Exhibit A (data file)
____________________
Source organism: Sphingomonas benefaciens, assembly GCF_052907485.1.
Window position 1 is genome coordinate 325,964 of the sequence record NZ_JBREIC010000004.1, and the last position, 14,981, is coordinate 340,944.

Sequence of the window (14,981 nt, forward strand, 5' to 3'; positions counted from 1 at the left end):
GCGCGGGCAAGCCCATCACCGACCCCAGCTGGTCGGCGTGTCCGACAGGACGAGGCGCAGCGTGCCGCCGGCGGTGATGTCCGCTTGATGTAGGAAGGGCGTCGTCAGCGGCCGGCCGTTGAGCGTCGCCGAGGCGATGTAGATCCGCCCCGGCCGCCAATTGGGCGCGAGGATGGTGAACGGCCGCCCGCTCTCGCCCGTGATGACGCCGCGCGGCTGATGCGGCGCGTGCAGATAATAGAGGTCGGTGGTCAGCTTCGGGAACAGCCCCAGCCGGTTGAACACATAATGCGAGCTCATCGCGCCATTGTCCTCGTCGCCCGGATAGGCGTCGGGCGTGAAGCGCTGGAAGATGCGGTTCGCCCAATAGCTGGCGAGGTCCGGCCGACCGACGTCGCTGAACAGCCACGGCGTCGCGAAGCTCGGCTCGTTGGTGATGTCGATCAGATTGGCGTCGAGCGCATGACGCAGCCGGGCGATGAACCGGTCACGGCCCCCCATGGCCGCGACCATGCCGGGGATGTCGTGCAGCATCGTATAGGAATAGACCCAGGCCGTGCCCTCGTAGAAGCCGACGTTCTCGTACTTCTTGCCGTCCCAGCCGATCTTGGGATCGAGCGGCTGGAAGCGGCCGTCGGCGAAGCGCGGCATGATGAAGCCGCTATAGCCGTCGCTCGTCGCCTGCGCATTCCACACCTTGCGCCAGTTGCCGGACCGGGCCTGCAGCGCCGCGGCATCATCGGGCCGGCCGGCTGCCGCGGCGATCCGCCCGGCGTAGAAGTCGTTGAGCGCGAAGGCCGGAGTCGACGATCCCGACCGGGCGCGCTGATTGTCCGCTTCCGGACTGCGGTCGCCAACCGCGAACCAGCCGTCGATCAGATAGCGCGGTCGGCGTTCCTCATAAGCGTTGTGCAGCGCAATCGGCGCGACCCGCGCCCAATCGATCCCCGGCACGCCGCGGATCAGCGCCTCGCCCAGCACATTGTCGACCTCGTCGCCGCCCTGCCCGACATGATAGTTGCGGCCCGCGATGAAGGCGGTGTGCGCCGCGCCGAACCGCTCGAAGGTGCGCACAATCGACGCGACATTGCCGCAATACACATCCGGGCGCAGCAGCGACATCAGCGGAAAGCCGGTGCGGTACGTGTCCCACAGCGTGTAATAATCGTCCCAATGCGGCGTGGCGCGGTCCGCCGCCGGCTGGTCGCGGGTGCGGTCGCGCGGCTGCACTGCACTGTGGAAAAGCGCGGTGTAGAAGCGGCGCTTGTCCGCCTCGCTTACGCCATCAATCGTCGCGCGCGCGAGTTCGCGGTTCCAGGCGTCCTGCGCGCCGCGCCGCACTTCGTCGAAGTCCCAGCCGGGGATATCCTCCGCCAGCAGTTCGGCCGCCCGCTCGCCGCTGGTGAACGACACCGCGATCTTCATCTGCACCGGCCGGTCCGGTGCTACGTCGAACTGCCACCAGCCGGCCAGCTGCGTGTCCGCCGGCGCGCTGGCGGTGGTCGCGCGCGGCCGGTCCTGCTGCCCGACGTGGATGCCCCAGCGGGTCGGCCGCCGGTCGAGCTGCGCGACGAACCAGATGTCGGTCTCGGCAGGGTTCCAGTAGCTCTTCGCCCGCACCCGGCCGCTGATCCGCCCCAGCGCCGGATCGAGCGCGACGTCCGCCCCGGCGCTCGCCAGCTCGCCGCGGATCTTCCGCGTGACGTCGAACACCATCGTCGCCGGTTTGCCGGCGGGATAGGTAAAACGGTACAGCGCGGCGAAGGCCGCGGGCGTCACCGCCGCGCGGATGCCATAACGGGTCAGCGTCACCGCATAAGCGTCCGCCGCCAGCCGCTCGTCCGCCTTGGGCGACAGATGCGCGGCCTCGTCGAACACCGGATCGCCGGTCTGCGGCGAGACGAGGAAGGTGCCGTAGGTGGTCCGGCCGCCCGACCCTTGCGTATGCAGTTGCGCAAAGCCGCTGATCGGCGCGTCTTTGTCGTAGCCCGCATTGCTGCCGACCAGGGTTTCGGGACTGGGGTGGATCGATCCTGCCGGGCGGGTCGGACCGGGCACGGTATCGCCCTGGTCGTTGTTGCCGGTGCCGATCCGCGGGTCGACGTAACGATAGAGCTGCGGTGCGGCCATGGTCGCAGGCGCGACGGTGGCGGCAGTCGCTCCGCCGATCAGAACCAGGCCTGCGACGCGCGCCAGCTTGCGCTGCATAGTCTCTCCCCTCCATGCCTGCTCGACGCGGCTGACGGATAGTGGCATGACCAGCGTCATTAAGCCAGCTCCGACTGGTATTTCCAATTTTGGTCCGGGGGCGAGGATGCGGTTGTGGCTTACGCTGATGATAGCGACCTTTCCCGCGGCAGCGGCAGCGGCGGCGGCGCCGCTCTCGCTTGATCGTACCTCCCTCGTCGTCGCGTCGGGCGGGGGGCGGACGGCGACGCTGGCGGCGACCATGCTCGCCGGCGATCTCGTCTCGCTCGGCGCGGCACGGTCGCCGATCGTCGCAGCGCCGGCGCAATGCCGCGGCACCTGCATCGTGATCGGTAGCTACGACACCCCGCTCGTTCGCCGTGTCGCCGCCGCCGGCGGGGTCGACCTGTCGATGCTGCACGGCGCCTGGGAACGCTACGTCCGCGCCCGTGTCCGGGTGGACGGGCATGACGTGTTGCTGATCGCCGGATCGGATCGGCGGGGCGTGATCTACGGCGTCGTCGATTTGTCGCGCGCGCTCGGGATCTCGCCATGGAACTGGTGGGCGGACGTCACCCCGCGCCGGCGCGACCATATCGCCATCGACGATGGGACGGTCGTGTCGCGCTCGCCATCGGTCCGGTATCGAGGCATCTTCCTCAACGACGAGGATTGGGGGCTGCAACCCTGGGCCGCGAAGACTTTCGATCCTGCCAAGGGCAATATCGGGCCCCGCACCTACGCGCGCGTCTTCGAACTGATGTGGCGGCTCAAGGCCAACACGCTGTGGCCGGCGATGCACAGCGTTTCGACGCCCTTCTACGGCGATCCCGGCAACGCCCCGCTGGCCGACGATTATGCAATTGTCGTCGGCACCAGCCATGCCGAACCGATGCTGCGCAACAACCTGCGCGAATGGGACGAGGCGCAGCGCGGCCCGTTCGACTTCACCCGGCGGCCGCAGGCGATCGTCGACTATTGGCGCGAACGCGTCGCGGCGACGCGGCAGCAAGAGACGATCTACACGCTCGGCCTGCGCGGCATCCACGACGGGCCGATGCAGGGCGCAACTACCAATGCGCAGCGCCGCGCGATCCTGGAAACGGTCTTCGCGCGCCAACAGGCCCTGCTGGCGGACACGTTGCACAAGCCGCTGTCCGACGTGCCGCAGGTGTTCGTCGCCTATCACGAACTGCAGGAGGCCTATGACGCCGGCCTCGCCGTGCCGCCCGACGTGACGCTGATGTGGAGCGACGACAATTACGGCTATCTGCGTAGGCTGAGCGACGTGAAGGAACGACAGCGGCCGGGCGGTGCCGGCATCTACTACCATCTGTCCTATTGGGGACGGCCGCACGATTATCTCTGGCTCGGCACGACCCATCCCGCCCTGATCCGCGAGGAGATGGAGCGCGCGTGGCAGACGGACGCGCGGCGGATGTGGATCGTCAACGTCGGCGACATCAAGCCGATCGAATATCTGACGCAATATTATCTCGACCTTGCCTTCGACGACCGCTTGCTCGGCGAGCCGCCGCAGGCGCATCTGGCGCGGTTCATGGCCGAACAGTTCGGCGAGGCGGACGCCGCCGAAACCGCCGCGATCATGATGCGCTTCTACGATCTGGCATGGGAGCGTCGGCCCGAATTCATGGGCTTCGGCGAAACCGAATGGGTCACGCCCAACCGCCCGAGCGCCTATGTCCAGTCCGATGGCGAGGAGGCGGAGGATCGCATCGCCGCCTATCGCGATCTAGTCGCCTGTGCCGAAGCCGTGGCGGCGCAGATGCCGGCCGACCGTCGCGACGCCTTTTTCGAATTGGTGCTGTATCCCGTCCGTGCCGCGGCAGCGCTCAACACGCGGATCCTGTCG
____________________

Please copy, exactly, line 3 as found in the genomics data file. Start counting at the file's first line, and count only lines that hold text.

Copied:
Sequence of the window (14,981 nt, forward strand, 5' to 3'; positions counted from 1 at the left end):